How to maintain a PLC (Programmable Logic Controller)
As many of us know, PLCs (programmable logic controllers) are staples in the factory automation world. In order to have them running optimally and as efficiently as possible, routine maintenance is imperative. Generally, manufacturers produce PLCs to endure strenuous, unsterilized environments. By adhering to an adequate maintenance schedule, PLCs operating timeframe can be lengthened.
Protect your PLC
Always be on the lookout for corrosive and conductive contaminants that have the potential to become a detriment to a PLCs’ components. By completing visual inspections for black dust and blowing airborne particles from the PLC’s vicinity, you are lowering the likelihood of contamination.
Is power flowing?
A PLC will not operate correctly without adequate power. To avoid any operation bugs, remain vigilant of any surges or shorts.
Calibrate Analog Components
Always refer to the preventative maintenance schedule for any analog input device. Analog inputs need to be cleaned regularly and calibrated as accurately as possible.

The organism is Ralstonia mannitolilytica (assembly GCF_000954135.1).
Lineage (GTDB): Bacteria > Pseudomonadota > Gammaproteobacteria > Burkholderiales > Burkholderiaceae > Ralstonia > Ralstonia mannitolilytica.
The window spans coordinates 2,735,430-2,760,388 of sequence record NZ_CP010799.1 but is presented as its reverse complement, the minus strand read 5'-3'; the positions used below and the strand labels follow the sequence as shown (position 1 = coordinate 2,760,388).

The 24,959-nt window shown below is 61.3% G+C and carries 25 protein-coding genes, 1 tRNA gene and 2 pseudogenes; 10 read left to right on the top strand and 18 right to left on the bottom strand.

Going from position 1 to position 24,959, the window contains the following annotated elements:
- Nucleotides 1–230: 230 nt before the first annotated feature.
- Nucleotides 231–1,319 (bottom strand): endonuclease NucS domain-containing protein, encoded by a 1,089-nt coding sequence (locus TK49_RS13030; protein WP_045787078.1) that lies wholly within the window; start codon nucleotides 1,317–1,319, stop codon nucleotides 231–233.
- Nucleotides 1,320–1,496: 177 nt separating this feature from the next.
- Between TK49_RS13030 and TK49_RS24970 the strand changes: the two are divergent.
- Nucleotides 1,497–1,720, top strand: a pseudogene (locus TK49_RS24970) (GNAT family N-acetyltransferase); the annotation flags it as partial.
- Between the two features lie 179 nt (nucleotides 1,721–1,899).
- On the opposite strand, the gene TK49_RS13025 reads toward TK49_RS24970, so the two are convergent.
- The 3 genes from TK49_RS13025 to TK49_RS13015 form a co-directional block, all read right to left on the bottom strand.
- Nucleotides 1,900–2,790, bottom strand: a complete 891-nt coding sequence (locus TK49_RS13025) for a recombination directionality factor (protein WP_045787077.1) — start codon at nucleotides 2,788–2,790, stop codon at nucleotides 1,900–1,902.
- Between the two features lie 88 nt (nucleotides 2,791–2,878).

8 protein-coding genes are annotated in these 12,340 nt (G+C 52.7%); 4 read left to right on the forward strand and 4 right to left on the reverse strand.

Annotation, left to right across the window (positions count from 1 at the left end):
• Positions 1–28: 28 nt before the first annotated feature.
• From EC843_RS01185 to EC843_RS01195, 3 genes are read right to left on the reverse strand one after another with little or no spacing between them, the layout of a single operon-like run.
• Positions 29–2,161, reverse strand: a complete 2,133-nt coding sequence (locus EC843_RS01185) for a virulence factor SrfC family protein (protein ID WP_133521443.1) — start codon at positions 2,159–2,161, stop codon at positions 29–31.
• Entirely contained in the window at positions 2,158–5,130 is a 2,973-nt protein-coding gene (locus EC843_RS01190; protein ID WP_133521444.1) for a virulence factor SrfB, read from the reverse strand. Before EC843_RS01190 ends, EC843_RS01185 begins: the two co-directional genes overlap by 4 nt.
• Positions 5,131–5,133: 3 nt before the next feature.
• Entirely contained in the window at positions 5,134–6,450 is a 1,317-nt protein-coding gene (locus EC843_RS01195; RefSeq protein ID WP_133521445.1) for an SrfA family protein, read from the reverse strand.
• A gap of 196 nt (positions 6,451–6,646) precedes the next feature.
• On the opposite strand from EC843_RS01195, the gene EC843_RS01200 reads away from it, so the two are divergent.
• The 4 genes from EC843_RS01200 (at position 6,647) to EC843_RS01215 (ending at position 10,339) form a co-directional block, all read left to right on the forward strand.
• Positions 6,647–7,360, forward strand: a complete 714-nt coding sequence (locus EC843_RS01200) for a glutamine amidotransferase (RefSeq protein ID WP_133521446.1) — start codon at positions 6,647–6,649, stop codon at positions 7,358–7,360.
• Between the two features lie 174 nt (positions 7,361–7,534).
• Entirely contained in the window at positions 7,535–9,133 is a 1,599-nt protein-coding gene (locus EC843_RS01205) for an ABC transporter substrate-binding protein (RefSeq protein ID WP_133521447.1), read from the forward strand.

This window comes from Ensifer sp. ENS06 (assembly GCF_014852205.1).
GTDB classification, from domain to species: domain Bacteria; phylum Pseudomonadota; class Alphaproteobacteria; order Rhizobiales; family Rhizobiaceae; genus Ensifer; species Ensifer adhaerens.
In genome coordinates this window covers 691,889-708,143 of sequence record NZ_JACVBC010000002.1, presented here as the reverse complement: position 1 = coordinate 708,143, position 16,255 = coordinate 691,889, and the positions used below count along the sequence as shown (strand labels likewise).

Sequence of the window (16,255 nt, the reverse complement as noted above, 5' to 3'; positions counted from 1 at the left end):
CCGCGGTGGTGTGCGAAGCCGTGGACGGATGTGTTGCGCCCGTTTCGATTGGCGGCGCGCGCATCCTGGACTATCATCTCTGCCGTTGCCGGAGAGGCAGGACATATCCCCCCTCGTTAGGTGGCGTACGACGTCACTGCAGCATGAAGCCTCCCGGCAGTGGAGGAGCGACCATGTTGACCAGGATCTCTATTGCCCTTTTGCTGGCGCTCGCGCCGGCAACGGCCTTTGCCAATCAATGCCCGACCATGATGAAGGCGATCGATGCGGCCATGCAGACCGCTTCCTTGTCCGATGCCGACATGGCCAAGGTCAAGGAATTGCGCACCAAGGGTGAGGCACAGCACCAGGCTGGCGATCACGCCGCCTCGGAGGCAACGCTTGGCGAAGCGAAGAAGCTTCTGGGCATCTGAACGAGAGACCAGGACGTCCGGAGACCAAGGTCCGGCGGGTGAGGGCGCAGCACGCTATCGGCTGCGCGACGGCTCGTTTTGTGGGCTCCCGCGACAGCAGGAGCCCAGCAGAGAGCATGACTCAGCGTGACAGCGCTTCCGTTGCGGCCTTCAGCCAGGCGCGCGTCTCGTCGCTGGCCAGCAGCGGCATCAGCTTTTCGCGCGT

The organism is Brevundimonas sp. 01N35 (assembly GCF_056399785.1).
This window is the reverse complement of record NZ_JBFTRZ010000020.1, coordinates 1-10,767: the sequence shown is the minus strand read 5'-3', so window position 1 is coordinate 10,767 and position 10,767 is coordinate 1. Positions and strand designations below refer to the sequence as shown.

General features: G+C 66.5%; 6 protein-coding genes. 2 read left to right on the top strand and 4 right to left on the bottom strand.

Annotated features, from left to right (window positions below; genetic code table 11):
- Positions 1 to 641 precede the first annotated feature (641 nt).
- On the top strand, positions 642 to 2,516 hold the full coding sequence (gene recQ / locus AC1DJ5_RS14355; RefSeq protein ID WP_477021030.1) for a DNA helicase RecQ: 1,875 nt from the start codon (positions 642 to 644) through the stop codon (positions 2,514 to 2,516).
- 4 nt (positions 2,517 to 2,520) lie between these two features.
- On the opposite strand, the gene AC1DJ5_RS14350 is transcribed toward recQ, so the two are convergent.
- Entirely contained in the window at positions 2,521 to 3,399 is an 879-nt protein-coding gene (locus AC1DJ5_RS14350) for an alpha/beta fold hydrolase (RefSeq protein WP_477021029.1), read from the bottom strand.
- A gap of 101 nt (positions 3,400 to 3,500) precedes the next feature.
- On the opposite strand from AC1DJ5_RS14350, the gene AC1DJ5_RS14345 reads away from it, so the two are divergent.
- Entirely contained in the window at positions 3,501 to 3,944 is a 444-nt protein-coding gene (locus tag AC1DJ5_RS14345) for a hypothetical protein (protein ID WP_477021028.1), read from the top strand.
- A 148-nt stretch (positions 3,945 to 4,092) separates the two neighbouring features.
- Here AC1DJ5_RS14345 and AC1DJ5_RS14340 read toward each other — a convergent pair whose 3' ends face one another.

Take EMI into consideration
EMI (electromagnetic interference) is known to cause horrible issues for PLCs without clearly indicating what the specific issue is or how to go about fixing it. To remain ahead of the game, many perform an audit of the local wiring to pinpoint potential EMI sources before they interfere with the operation of your PLC. Lower-level components and high-current wires often interfere with each other, which wiring designs must take into consideration.
Additional PLC Maintenance Tips
By creating a PLC maintenance checklist and adhering to it strictly, operating errors can likely be avoided. The space between the PLC and the machine it’s controlling should be minimal.